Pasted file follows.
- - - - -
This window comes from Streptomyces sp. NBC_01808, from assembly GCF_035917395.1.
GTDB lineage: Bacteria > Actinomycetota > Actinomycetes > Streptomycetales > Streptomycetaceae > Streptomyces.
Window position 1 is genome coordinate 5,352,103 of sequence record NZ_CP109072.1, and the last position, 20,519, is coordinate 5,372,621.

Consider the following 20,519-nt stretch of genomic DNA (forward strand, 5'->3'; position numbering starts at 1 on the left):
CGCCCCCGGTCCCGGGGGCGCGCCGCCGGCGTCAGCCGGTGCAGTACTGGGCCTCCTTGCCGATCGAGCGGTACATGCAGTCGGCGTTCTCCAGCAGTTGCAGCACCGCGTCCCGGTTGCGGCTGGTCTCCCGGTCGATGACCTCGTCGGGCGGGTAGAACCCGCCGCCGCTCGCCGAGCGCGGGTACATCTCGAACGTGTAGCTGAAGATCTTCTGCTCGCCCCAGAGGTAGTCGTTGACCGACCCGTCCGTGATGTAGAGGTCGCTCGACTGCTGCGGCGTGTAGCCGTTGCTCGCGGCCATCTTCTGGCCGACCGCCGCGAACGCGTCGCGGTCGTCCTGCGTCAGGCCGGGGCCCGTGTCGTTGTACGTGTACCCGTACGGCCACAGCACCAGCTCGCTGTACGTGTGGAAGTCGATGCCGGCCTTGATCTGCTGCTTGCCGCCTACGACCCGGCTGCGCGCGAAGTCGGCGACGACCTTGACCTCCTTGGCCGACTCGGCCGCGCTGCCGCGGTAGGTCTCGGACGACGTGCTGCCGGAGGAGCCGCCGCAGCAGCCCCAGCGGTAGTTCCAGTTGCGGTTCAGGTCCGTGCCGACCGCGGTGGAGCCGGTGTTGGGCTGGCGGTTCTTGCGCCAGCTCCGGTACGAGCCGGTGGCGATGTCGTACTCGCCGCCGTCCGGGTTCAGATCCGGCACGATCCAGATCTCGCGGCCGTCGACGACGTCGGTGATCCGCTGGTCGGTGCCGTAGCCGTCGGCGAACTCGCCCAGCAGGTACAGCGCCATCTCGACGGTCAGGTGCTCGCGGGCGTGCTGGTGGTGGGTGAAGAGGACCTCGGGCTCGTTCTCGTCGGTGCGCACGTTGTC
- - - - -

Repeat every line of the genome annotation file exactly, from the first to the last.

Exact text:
This window comes from Streptomyces sp. NBC_01808, from assembly GCF_035917395.1.
GTDB lineage: Bacteria > Actinomycetota > Actinomycetes > Streptomycetales > Streptomycetaceae > Streptomyces.
Window position 1 is genome coordinate 5,352,103 of sequence record NZ_CP109072.1, and the last position, 20,519, is coordinate 5,372,621.

Consider the following 20,519-nt stretch of genomic DNA (forward strand, 5'->3'; position numbering starts at 1 on the left):
CGCCCCCGGTCCCGGGGGCGCGCCGCCGGCGTCAGCCGGTGCAGTACTGGGCCTCCTTGCCGATCGAGCGGTACATGCAGTCGGCGTTCTCCAGCAGTTGCAGCACCGCGTCCCGGTTGCGGCTGGTCTCCCGGTCGATGACCTCGTCGGGCGGGTAGAACCCGCCGCCGCTCGCCGAGCGCGGGTACATCTCGAACGTGTAGCTGAAGATCTTCTGCTCGCCCCAGAGGTAGTCGTTGACCGACCCGTCCGTGATGTAGAGGTCGCTCGACTGCTGCGGCGTGTAGCCGTTGCTCGCGGCCATCTTCTGGCCGACCGCCGCGAACGCGTCGCGGTCGTCCTGCGTCAGGCCGGGGCCCGTGTCGTTGTACGTGTACCCGTACGGCCACAGCACCAGCTCGCTGTACGTGTGGAAGTCGATGCCGGCCTTGATCTGCTGCTTGCCGCCTACGACCCGGCTGCGCGCGAAGTCGGCGACGACCTTGACCTCCTTGGCCGACTCGGCCGCGCTGCCGCGGTAGGTCTCGGACGACGTGCTGCCGGAGGAGCCGCCGCAGCAGCCCCAGCGGTAGTTCCAGTTGCGGTTCAGGTCCGTGCCGACCGCGGTGGAGCCGGTGTTGGGCTGGCGGTTCTTGCGCCAGCTCCGGTACGAGCCGGTGGCGATGTCGTACTCGCCGCCGTCCGGGTTCAGATCCGGCACGATCCAGATCTCGCGGCCGTCGACGACGTCGGTGATCCGCTGGTCGGTGCCGTAGCCGTCGGCGAACTCGCCCAGCAGGTACAGCGCCATCTCGACGGTCAGGTGCTCGCGGGCGTGCTGGTGGTGGGTGAAGAGGACCTCGGGCTCGTTCTCGTCGGTGCGCACGTTGTC